A Brief Analysis on Sexism in English Essay examples

5511 Words Oct 19th, 2010 23 Pages
A Brief Analysis on Sexism in English Abstract

Sexism is engrained in the language people speak all over the world. English, one of the most popular languages in the world is no exception. The phenomenon of sexism is not only a linguistic one, but basically, a social issue that is far more notice-worthy than the public would have thought. Demonstrations of Sexism in English are too numerous to be totally covered. This paper illustrates demonstrations from the viewpoints of word-structure, word choosing, sentence structure, sentence pattern, meaning and speech, just to name the most common ones. Then it takes an insight into the causes of sexism in English— the historical, cultural, political, economical, educational, physiological
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B. Sexism in Sentence Structure and Sentence Pattern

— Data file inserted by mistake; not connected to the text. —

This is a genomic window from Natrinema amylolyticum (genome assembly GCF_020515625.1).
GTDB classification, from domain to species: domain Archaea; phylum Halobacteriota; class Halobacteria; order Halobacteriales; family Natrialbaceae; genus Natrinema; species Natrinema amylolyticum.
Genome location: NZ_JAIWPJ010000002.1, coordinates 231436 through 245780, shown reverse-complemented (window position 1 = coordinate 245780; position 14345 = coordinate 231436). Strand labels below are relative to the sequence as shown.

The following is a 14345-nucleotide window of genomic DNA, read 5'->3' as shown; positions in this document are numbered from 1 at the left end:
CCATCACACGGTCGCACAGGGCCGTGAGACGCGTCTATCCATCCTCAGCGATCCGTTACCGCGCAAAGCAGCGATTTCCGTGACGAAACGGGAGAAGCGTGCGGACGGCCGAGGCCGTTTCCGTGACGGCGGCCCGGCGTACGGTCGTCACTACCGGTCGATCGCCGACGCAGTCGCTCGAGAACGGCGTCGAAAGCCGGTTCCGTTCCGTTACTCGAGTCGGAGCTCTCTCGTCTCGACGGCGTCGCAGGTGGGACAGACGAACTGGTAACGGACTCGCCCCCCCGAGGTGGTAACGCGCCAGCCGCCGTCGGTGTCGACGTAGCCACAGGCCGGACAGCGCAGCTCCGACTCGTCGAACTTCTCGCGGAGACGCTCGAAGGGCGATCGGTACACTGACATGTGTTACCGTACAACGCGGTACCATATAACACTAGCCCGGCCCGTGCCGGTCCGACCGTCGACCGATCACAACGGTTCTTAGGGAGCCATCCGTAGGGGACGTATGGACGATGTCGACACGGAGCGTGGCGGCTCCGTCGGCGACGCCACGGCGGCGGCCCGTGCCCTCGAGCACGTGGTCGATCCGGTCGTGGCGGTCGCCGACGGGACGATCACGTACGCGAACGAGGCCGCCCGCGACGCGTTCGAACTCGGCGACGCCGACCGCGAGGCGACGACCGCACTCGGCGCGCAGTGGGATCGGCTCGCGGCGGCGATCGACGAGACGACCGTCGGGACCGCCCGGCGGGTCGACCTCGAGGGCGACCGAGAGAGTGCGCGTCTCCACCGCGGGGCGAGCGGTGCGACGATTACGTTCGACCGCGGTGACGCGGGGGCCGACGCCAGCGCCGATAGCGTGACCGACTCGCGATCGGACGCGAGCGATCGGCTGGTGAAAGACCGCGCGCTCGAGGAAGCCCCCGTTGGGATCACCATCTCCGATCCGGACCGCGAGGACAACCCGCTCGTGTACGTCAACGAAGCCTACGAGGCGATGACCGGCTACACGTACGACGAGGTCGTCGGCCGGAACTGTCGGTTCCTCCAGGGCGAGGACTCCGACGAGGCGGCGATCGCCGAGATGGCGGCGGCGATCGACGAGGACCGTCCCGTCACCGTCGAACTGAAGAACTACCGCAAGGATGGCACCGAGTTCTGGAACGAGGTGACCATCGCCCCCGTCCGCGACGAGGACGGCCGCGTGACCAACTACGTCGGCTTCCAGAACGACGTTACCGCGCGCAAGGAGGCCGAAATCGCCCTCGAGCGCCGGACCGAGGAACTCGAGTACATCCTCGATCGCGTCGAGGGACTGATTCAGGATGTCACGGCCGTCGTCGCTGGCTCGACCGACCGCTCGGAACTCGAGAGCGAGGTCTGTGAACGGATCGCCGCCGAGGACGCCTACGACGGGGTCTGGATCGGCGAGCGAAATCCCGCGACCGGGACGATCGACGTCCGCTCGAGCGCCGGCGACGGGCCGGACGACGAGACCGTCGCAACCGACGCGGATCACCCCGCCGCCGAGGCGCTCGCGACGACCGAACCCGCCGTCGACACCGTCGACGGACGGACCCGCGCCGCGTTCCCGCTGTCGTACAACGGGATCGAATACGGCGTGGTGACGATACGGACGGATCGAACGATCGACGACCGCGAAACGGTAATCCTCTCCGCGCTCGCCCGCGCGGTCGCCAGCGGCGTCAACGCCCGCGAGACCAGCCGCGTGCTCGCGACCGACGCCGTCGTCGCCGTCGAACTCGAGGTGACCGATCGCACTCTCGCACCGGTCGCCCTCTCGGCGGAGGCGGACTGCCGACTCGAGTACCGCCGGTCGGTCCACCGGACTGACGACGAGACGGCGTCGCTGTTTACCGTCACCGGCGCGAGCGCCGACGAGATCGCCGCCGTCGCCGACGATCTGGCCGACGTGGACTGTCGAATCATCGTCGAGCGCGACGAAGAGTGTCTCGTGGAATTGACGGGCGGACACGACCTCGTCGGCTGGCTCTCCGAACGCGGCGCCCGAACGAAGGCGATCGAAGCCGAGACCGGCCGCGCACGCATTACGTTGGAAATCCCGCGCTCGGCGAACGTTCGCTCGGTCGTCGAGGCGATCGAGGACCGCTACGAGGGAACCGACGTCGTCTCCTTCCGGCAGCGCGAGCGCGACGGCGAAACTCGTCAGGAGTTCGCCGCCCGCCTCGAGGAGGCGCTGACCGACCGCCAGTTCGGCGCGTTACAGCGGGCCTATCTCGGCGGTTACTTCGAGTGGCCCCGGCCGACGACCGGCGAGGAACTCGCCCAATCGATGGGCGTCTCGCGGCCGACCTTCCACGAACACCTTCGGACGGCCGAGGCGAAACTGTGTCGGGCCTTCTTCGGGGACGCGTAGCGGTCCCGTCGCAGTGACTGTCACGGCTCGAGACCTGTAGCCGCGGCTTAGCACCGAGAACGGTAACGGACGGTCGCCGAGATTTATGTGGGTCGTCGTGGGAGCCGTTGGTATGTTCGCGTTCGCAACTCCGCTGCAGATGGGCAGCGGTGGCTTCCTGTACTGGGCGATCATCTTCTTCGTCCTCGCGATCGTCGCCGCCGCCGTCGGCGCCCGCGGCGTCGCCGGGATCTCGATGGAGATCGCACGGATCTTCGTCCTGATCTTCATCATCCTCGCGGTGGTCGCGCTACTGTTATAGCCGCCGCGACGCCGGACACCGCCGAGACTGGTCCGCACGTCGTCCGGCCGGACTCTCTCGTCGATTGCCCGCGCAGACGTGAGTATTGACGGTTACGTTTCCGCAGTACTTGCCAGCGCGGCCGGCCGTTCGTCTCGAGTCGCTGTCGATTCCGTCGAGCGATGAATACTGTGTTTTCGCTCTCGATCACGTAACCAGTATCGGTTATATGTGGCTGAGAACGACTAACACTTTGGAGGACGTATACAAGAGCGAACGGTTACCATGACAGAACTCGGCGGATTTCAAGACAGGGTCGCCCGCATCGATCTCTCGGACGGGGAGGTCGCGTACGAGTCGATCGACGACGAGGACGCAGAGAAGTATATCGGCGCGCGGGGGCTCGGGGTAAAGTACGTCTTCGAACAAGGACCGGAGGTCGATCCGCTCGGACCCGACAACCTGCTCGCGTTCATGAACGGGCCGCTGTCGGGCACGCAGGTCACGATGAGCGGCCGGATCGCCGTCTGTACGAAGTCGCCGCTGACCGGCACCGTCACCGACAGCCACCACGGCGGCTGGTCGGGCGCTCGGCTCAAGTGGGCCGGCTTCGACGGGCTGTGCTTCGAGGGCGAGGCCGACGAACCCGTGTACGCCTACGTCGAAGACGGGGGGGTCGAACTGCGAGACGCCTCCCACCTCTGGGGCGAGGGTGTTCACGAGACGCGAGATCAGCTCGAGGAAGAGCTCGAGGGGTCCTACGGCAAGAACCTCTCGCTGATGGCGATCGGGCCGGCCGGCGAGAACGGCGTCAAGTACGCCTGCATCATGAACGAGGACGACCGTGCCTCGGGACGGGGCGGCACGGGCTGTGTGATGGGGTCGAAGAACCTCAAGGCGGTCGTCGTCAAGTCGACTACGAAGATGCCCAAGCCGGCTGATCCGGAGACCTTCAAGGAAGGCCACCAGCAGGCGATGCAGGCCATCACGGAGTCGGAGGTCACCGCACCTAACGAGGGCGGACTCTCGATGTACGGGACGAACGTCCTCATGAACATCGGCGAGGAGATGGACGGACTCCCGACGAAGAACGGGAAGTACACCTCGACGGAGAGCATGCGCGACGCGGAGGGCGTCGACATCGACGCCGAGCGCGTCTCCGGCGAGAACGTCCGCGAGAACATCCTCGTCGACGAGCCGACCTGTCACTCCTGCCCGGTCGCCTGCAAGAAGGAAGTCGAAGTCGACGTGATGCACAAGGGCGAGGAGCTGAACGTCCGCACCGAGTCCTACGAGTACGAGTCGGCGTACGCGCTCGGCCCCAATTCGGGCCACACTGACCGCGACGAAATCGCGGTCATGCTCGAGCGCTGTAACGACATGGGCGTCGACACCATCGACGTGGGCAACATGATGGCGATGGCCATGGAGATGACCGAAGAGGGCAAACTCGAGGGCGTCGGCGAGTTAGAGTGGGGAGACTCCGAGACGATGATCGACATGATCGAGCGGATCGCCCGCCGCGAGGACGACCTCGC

When a noun phrase concerning both the two genders appears in a sentence, especially when it’s placed at the subject position, the masculine word always comes before the feminine one. e.g. man and woman, husband and wife, boy and girl, brother and sister, etc. Therefore, the first word people hear in these cases indicates a male. The hearer’s mind is preoccupied by the masculine word, as if it’s the complete information given by the subject. This is obviously casting an image that men are more important than women. Someone may contradict taking the stereotype opening speech in public occasions “ladies and gentlemen” and the universal practice “lady first” as exceptions. Nevertheless, they are only misleading illusions derived from the long-established connotation of the word “lady” since Middle Ages. In the chivalry prevailed Middle Ages, women, especially those of the upper class, used to be insulated from the outside world which was deemed to be disordered and turbulent. They were too fragile to control their own destiny and needed men’s protection. Their very gentleman protectors gave them the graceful pet name—lady. Another manifestation of sexism on syntactic level lies in the sentence pattern. Quite different from the already listed

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